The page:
Federal Judge: Programs for ELLs in Texas Are OK

By Mary Ann Zehr — July 31, 2007 1 min read
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A federal judge has ruled that bilingual education and English-as-a-second-language programs in Texas comply with federal law, according to an article published today in The Dallas Morning News. Hispanic civil rights groups—the League of United Latin American Citizens and the GI Forum—asked U.S. District Judge William Wayne Justice last year to update a court order he had issued 35 years ago that required Texas to provide a better education for English-language learners. In yesterday’s court ruling, he rejected their arguments that ELLs are receiving an inferior education in public schools, the article says.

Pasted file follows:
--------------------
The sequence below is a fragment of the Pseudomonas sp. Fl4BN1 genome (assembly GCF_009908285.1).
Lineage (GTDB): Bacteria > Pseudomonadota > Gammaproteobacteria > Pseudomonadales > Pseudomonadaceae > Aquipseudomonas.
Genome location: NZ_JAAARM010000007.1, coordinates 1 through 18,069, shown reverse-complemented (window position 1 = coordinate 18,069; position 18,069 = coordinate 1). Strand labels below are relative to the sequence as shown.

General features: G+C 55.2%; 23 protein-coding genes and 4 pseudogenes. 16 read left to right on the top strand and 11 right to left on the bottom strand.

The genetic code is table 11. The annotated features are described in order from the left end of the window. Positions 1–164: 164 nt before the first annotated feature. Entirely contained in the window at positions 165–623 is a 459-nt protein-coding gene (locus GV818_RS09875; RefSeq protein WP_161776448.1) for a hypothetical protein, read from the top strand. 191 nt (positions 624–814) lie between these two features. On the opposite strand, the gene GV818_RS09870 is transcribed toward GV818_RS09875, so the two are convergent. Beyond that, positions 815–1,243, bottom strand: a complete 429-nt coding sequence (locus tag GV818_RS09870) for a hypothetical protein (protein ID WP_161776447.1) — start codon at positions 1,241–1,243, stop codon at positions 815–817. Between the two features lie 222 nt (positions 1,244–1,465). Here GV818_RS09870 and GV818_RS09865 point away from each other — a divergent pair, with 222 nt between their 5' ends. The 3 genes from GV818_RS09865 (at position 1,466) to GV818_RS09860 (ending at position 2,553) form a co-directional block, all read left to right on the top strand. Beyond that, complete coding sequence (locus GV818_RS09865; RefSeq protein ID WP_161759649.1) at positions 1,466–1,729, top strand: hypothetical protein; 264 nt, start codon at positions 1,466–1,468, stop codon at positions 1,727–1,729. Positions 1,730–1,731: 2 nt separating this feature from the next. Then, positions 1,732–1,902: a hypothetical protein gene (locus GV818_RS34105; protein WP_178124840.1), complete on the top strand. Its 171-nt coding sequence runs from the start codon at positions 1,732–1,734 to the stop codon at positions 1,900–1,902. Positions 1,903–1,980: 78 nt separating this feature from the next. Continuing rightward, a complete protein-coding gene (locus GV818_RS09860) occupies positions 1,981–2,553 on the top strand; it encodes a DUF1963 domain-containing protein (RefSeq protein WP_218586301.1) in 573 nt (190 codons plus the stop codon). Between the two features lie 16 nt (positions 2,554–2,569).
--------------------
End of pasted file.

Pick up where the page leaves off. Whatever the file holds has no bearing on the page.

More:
By the way, Justice William Wayne Justice is the same U.S. district judge who ruled in the 1970s that undocumented immigrant children in Tyler, Texas, were entitled to receive a free K-12 education. Tyler Independent School District appealed the decision in the court case, Plyler v. Doe, but the U.S. Supreme Court agreed with Judge Justice’s decision. See my earlier post, “A Scholar’s look at MALDEF’s role in Plyler v. Doe.”

A version of this news article first appeared in the Learning the Language blog.